Install floor drains in yet to be poured garage slab?


Old 11-27-15, 10:59 AM
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Question Install floor drains in yet to be poured garage slab?

I'm installing two floor drains in my 32 x 44' thickened edge slab. Slab is still not poured and I still need to add 5-6" of stone inside my forms before I'm ready to pour. Should I wait until stone is in place before I install drains or try and add them first?

I know I'd have to dig part of a trench in the stone, but stone trench would also help hold everything in place.
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Old 11-27-15, 11:18 AM
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I have done it both ways. The big thing is usually which is easier. If I can get in with equipment to move the stone I do that then shovel or rake out trenches for the pipes. If installing the drains and piping first I block under everything with rocks or bricks and drive rebar into the ground to hold it in place. Then make sure stone gets pushed solidly under everything to support the drains. Doing the piping first can make access more difficult for moving stone and leaves it susceptible to damage when spreading the stone.
Old 11-27-15, 12:29 PM
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Generally speaking, you just dig trenches for your drains after you have your base graded.
Old 11-28-15, 08:03 PM
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When I lived in snow country (Wisconsin), I had a tri-level house built with heated garage on the lower level. After several winters of living there, and getting tired of salty runoff pooling up against the garage door, I made 2 parallel full-depth sawcuts in the concrete for drainage, about 2' from the garage door. Didn't live there long enough to break out the concrete and install a grating system, but the sawcuts themselves carried away most of the runoff from the cars. The house's builder had put in close to 6" of compacted gravel under the garage floor, so I'm sure that played a big part in wicking away water.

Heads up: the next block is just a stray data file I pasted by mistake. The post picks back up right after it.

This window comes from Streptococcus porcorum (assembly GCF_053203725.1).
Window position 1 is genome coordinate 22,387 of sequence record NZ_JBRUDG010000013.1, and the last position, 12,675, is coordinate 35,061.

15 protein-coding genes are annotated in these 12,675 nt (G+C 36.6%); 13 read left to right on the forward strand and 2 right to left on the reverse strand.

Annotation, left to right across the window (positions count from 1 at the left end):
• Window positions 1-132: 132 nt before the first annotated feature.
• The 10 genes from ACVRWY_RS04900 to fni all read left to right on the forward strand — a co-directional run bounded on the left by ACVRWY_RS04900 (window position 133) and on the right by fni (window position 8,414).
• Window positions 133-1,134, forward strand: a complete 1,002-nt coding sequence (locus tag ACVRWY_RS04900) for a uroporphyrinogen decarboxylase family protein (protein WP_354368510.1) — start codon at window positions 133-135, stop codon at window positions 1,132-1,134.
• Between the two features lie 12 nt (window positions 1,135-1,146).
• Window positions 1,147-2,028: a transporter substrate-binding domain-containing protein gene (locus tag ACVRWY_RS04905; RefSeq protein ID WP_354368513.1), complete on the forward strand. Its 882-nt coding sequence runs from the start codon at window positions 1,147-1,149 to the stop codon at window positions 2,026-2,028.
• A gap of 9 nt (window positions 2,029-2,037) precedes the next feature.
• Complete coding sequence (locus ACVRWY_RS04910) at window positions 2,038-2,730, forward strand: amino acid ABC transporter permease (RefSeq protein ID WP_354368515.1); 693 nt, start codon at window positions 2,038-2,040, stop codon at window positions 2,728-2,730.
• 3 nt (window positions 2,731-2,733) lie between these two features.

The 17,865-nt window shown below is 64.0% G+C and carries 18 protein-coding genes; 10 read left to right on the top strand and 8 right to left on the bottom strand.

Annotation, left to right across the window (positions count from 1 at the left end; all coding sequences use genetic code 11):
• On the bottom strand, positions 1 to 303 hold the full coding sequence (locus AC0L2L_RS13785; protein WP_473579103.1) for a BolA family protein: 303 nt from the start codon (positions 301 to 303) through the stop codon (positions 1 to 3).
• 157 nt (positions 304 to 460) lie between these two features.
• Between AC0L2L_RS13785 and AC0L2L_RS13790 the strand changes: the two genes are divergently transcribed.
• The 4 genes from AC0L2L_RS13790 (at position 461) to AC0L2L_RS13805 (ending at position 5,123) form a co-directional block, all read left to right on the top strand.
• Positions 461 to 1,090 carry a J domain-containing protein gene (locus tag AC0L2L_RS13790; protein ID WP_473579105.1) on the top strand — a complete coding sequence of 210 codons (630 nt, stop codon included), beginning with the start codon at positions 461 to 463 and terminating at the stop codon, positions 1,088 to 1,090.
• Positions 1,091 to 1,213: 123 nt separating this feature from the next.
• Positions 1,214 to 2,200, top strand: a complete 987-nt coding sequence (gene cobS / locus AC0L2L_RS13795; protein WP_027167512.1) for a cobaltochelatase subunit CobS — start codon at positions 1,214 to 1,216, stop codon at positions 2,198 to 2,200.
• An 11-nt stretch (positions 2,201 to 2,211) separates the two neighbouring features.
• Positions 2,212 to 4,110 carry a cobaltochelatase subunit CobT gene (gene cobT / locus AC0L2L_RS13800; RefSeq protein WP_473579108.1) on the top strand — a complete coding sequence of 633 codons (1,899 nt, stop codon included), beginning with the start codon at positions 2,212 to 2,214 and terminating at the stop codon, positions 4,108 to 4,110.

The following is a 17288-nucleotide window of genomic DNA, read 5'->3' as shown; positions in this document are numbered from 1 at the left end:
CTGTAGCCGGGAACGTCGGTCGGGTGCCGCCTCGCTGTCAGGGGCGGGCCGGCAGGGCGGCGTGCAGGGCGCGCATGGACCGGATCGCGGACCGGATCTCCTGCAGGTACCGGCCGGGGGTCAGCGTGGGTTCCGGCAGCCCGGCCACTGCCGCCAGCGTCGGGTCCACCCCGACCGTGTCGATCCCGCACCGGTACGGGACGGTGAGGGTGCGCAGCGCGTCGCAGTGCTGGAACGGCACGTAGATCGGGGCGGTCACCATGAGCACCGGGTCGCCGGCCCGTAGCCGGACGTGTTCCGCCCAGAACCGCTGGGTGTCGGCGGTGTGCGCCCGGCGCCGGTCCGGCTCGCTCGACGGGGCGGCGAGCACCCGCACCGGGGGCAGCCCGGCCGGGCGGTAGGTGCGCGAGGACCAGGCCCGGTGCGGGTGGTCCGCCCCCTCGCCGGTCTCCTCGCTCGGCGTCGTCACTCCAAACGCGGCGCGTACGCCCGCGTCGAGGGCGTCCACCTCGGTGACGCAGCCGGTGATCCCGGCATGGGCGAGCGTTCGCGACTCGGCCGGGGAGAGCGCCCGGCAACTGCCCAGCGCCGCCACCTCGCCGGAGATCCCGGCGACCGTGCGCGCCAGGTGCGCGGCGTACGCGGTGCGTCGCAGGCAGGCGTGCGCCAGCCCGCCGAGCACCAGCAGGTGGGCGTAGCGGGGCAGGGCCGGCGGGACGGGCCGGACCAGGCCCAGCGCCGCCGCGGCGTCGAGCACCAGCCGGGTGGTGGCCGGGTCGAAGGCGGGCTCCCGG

If I ever was to build another house in a cold climate, I think I'd use a self-contained (transverse) galvanized steel drainage system, cast into the garage floor. No complications from pipes except where the system exits the garage, and the concrete finishing wouldn't require having fancy slopes to accommodate individual drain placements.

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